What makes sea-level rise?

The uncertainties also need to be discussed: the fossil water withdrawal is estimated by subtracting two large, uncertain numbers. Yet there is no proper uncertainty analysis. Instead, a single number with three significant digits is presented (359 km3 per year for 1950-2000). That is almost five times the rate of 82 ± 22 km3 per year computed by Konikow (2011) for 1961-2008, based on data for groundwater usage and actual observations of water-level declines in aquifers being depleted. Leonard Konikow, a hydrologist with the US Geological Survey, says about the huge amount of groundwater depletion simulated by Pokhrel: “Groundwater hydrologists would have noticed if such a large volume of water were ‘missing'”.

A bit dubious is also the fact that for the largely overlapping period 1950-2000 Pokhrel et al. find that less than 20% of sea level rise is due to land water storage, not 42% as for 1961-2003. Yadu Pokhrel responded to my query that this is due to a large short-term increase in the landwater contribution to sea level between 2000 and 2003, combined with the fact that their rates are computed simply from the difference between the end points (2003 minus 1961). 2003 happened to be a drought year with little water stored on land. Church et al. compute their budgets based on linear trends, which is more robust by using all data points and not just the end points.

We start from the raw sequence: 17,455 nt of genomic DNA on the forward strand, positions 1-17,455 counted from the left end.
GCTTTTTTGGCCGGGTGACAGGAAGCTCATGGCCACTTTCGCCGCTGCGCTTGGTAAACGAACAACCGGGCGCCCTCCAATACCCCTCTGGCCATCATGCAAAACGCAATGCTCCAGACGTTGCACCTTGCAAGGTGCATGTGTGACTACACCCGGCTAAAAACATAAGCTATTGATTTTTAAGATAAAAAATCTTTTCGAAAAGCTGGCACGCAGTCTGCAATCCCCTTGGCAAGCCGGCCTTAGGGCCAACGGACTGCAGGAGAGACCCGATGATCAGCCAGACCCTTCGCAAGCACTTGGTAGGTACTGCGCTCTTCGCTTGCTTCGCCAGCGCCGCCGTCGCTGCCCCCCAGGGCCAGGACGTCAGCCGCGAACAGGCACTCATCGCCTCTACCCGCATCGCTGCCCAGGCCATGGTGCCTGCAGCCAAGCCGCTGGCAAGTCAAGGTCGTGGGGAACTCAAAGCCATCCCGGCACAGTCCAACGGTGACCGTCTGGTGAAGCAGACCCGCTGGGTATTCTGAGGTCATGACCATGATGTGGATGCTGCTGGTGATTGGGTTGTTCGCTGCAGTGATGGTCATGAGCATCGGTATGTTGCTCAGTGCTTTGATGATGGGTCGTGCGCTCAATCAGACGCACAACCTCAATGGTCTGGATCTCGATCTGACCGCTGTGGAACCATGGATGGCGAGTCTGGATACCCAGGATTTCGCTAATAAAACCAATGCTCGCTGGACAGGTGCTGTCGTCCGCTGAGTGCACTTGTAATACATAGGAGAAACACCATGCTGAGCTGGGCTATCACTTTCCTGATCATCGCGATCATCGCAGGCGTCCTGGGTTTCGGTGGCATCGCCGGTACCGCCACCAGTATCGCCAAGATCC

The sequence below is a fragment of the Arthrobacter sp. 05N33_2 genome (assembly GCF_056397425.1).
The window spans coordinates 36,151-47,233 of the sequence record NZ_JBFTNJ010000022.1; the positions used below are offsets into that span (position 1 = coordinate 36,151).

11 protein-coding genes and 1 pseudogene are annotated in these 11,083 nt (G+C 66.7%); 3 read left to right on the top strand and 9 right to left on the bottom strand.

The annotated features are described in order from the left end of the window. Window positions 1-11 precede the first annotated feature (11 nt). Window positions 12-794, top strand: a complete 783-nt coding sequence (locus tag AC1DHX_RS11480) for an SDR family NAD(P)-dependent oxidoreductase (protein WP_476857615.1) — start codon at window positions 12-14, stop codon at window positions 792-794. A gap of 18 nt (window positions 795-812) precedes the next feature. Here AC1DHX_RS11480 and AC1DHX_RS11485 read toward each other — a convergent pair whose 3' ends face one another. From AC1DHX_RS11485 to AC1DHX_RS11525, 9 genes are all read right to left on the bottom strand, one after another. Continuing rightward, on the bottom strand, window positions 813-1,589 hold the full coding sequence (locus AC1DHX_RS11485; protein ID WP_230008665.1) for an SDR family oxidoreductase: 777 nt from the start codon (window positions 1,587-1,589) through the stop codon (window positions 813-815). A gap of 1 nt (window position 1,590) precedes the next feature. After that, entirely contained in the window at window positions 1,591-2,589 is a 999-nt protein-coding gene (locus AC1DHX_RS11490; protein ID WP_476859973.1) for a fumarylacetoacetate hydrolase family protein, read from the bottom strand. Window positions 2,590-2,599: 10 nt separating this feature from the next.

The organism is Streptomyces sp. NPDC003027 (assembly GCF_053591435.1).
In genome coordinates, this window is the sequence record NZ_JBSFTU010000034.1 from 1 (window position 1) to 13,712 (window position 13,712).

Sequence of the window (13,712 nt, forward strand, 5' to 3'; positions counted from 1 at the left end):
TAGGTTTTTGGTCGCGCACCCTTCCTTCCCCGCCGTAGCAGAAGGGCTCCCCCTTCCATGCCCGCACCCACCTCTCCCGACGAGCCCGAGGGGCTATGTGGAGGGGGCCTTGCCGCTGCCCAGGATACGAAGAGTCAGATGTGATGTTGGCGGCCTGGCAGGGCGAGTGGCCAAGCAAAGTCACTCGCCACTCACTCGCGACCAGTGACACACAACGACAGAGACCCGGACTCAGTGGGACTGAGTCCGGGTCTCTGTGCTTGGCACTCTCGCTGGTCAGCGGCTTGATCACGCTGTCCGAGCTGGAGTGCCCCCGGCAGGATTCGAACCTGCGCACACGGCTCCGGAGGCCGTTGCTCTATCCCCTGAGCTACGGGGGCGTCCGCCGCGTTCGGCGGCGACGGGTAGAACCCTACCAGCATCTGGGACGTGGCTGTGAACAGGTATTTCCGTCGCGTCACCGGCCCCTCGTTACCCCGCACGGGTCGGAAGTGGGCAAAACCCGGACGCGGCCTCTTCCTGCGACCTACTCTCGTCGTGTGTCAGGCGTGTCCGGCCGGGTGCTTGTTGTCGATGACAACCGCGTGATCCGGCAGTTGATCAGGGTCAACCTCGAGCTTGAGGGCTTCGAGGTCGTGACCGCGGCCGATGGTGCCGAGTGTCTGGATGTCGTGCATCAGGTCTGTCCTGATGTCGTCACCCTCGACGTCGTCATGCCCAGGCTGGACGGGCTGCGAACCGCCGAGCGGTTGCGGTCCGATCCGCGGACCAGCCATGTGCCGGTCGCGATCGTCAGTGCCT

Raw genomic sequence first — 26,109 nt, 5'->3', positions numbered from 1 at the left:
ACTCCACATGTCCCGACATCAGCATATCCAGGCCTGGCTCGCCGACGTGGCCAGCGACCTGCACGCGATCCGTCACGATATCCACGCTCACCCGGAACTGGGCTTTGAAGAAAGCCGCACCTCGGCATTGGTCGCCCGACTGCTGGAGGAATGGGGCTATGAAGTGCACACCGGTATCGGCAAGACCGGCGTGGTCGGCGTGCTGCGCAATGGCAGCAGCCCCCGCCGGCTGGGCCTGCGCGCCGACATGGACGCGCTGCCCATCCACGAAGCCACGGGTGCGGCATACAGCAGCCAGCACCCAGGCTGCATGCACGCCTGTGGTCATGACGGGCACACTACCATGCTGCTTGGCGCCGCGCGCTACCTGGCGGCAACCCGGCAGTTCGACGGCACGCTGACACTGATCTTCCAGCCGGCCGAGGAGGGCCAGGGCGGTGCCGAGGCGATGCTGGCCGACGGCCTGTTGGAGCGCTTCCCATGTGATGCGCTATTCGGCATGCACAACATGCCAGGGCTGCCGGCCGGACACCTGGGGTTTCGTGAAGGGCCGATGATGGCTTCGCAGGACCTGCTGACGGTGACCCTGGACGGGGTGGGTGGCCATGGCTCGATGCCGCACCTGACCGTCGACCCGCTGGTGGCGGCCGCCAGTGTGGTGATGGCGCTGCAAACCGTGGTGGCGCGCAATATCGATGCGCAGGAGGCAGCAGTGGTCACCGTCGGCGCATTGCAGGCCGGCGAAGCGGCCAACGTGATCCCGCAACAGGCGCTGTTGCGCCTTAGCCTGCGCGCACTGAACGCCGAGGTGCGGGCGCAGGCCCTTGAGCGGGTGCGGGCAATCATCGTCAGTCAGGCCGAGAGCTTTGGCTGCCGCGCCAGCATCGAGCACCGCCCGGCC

Pokhrel et al. don’t even mention the Church et al. paper (although that was published before their paper was submitted). They relate their discussion to the old IPCC finding of “missing sea level rise”, claiming to now have found the source of this missing water. The media largely followed this story line.

Impact on future projections

If the Pokhrel numbers were right, what would this mean for the future? There are two methods to estimate future sea level rise: complex process-based models, which try to compute all individual contributions (e.g. glacier melt) under changing climate conditions, and semi-empirical models, which exploit the observed relationship between global temperature and sea level and are calibrated with past data (see my article Modeling sea level rise at Nature Education). Both have their problems and limitations, and currently I don’t think anyone can seriously claim to know which will turn out to be closer to the truth.

Fig. 2. Change in sea level in mm per year due to the contribution of groundwater pumping (black curves – estimated based on data by Konikow 2011 and Wada et al. 2010) and water storage in artificial reservoirs (blue – this contribution is negative, i.e. lowers sea level). From Rahmstorf et al. (2011).

For the process-based models, the high fossil water pumping rates according to Pokhrel would simply have to be added to the projections (artificial reservoirs are generally thought to not offset much of this in future, because reservoir construction is well past its peak and there is not much scope for a large expansion). Last year we published simple projections of the groundwater pumping contribution (Rahmstorf et al. 2011, see Fig. 2), based on the data by Konikow (2011) and an earlier study by Wada et al. (2010) together with the medium UN global population projection. In the upper of the two curves, groundwater pumping raises sea level by 10 cm by 2100. If, based on Pokhrel, we assume groundwater pumping rates that are roughly twice as high, this could add 20 cm to sea level. Very recently, a new study by Wada et al. (2012) gave a more detailed projection up to 2050 which lies in between our two curves. By 2050 they find 2-4 cm sea level rise due to groundwater pumping. If the rate did not increase any further after 2050, this would add up to 5-8 cm by 2100. Whether 5, 10 or 20 cm – it is clear that groundwater pumping is a factor that must be accounted for in future sea level projections.

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